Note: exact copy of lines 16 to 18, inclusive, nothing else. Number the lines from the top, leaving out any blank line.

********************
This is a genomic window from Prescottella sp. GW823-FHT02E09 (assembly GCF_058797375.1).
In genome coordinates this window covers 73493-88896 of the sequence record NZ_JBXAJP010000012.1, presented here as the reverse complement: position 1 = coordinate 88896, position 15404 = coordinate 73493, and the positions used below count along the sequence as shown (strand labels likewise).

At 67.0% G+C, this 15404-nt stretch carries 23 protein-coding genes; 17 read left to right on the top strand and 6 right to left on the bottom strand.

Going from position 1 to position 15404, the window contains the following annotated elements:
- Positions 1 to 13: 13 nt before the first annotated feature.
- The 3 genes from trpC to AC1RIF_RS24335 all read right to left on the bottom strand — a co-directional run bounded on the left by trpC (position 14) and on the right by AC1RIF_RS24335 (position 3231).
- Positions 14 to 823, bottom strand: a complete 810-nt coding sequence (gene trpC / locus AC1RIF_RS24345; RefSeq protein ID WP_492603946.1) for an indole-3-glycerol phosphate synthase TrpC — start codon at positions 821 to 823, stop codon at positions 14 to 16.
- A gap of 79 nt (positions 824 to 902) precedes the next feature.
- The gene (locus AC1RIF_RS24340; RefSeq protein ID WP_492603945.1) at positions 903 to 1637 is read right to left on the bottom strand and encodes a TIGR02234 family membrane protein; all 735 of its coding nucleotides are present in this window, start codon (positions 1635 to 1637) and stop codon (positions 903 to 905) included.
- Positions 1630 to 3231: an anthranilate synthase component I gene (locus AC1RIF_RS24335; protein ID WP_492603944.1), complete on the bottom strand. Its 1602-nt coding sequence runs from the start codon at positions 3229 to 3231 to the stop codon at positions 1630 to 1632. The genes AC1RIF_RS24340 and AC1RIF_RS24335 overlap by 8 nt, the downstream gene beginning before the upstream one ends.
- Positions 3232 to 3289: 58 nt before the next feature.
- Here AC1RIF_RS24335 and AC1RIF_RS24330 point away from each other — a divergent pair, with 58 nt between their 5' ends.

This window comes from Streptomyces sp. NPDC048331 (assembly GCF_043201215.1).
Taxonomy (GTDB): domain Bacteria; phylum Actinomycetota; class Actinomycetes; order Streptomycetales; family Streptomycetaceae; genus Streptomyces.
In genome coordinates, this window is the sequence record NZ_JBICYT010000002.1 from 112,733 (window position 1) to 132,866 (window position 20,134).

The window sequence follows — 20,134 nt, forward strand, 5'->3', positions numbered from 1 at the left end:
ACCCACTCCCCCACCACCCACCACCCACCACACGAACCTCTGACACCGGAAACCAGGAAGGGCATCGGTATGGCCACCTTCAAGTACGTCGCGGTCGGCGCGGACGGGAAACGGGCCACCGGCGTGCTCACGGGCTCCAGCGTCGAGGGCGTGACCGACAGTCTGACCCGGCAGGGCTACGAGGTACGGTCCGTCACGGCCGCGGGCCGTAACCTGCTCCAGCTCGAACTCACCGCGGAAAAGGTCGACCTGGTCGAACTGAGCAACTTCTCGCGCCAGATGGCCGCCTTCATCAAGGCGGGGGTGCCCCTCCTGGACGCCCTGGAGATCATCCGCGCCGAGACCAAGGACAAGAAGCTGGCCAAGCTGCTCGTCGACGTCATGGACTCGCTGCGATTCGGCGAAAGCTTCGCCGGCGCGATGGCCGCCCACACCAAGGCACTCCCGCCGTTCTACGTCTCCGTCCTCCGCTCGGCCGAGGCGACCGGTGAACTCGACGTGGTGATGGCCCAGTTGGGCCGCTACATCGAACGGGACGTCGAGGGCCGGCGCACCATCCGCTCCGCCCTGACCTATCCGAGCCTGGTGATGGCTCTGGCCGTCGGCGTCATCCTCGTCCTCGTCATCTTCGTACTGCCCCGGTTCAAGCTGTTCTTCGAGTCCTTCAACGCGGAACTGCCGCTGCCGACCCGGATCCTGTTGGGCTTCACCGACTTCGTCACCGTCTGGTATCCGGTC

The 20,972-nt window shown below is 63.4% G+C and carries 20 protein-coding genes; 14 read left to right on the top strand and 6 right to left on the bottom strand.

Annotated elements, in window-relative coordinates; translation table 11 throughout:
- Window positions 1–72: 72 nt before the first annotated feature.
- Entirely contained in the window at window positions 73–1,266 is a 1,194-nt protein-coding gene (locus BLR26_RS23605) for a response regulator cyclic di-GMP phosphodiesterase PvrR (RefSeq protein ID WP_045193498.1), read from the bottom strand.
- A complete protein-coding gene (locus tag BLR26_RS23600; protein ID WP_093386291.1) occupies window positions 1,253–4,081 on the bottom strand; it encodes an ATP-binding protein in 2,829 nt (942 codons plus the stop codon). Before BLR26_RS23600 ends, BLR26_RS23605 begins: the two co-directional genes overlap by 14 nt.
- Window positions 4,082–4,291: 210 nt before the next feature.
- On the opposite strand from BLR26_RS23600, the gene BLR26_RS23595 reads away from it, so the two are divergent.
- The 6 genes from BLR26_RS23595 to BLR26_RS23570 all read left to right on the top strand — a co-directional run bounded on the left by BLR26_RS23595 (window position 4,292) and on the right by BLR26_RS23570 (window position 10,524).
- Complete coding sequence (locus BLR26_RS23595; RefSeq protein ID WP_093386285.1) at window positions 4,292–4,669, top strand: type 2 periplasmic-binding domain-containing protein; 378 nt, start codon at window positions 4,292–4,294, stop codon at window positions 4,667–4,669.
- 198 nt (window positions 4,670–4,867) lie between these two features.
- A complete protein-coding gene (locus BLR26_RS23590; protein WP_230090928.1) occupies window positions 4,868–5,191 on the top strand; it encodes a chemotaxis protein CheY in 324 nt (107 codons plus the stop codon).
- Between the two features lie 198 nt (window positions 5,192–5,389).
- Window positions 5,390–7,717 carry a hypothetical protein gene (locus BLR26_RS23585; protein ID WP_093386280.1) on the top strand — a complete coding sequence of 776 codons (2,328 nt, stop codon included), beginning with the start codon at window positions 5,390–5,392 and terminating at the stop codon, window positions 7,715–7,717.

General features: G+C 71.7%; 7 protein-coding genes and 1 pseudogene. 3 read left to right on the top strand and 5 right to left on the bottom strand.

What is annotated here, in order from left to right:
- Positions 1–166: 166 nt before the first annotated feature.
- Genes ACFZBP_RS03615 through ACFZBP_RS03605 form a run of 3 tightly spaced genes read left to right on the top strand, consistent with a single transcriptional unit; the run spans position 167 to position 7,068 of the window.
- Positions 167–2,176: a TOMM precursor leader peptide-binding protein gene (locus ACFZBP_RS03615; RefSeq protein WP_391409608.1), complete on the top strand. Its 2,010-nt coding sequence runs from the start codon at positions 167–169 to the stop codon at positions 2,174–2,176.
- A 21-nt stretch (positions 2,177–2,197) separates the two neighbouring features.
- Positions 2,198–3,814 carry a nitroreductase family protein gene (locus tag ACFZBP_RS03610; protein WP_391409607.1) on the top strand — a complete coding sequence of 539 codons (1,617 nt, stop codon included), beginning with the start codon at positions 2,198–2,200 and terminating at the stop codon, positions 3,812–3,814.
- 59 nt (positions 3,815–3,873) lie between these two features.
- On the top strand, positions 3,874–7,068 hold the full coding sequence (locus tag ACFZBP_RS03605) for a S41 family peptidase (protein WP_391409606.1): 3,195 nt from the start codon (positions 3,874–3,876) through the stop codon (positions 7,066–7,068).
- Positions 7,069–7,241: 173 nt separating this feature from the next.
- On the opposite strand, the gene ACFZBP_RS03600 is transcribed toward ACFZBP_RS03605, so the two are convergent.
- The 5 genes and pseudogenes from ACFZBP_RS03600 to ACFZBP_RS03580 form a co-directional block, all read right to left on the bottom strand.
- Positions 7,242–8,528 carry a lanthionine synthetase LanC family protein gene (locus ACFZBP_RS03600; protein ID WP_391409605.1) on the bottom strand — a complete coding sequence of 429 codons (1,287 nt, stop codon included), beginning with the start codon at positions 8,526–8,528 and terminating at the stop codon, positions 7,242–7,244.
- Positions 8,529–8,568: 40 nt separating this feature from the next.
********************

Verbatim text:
The window sequence follows — 20,134 nt, forward strand, 5'->3', positions numbered from 1 at the left end:
ACCCACTCCCCCACCACCCACCACCCACCACACGAACCTCTGACACCGGAAACCAGGAAGGGCATCGGTATGGCCACCTTCAAGTACGTCGCGGTCGGCGCGGACGGGAAACGGGCCACCGGCGTGCTCACGGGCTCCAGCGTCGAGGGCGTGACCGACAGTCTGACCCGGCAGGGCTACGAGGTACGGTCCGTCACGGCCGCGGGCCGTAACCTGCTCCAGCTCGAACTCACCGCGGAAAAGGTCGACCTGGTCGAACTGAGCAACTTCTCGCGCCAGATGGCCGCCTTCATCAAGGCGGGGGTGCCCCTCCTGGACGCCCTGGAGATCATCCGCGCCGAGACCAAGGACAAGAAGCTGGCCAAGCTGCTCGTCGACGTCATGGACTCGCTGCGATTCGGCGAAAGCTTCGCCGGCGCGATGGCCGCCCACACCAAGGCACTCCCGCCGTTCTACGTCTCCGTCCTCCGCTCGGCCGAGGCGACCGGTGAACTCGACGTGGTGATGGCCCAGTTGGGCCGCTACATCGAACGGGACGTCGAGGGCCGGCGCACCATCCGCTCCGCCCTGACCTATCCGAGCCTGGTGATGGCTCTGGCCGTCGGCGTCATCCTCGTCCTCGTCATCTTCGTACTGCCCCGGTTCAAGCTGTTCTTCGAGTCCTTCAACGCGGAACTGCCGCTGCCGACCCGGATCCTGTTGGGCTTCACCGACTTCGTCACCGTCTGGTATCCGGTC

The 20,972-nt window shown below is 63.4% G+C and carries 20 protein-coding genes; 14 read left to right on the top strand and 6 right to left on the bottom strand.